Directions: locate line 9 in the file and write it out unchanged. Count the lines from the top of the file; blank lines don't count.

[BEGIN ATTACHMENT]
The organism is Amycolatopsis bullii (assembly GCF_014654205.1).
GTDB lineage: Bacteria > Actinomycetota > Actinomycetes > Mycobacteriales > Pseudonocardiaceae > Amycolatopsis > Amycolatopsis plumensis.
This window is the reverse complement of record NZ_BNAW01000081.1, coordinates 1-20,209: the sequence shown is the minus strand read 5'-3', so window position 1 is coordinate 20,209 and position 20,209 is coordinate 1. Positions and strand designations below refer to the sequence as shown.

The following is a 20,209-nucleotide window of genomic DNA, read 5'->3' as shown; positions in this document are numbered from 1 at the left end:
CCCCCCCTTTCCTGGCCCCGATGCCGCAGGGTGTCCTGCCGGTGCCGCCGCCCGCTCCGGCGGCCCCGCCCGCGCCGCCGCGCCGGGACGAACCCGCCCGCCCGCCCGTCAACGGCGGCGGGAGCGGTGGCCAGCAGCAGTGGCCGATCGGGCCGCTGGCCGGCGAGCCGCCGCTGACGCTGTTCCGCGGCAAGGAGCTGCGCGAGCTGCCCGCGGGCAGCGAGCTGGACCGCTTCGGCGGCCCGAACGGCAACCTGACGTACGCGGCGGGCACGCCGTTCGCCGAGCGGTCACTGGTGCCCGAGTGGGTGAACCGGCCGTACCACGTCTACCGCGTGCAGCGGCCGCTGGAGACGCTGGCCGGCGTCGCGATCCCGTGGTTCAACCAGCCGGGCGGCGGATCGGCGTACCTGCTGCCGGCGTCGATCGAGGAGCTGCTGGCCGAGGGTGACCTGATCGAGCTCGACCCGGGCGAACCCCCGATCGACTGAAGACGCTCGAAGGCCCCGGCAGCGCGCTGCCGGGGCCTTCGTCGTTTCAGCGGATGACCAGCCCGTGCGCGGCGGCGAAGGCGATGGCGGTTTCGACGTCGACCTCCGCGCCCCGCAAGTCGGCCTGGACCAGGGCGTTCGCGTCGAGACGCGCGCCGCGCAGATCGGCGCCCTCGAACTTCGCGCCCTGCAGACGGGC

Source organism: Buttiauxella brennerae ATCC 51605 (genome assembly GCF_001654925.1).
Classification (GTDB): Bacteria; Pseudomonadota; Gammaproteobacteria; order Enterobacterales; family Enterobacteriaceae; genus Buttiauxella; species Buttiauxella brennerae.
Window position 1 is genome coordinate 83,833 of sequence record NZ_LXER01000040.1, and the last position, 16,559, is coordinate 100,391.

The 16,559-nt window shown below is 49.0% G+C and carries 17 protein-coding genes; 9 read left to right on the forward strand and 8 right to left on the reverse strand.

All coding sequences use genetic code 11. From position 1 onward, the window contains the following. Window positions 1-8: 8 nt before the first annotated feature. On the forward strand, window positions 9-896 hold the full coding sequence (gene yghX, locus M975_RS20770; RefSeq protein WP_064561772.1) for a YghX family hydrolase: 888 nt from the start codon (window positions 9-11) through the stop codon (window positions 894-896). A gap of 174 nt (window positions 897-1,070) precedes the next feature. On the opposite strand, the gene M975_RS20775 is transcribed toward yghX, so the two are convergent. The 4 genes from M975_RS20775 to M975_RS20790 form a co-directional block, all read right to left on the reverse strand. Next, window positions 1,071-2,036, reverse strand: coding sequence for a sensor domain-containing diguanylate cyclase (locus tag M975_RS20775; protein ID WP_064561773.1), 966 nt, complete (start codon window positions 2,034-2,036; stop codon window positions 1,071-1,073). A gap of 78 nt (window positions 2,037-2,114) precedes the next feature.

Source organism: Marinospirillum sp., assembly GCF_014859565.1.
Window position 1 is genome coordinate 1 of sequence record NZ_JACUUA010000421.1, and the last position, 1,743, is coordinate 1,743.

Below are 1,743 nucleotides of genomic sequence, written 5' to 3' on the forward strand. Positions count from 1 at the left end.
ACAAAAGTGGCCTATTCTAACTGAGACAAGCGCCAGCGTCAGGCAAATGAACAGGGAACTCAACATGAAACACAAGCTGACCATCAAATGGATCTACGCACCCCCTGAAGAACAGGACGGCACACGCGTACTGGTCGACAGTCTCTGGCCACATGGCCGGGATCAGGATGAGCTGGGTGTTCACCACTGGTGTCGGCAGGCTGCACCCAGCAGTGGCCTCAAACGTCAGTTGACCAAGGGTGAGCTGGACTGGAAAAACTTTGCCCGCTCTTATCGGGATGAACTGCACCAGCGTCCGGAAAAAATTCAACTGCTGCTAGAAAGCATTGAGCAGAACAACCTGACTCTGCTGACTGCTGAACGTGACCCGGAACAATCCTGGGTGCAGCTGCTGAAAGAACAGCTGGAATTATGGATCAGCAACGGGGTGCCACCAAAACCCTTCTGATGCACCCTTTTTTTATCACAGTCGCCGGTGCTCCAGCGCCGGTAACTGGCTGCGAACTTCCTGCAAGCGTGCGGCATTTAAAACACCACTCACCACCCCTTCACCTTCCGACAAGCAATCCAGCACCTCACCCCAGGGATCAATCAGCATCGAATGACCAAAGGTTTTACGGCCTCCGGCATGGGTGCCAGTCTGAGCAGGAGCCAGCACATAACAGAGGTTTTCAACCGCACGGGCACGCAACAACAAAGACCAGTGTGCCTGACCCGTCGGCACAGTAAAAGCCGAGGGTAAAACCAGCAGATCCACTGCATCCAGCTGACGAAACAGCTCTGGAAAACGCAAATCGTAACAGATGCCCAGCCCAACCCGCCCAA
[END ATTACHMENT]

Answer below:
The 16,559-nt window shown below is 49.0% G+C and carries 17 protein-coding genes; 9 read left to right on the forward strand and 8 right to left on the reverse strand.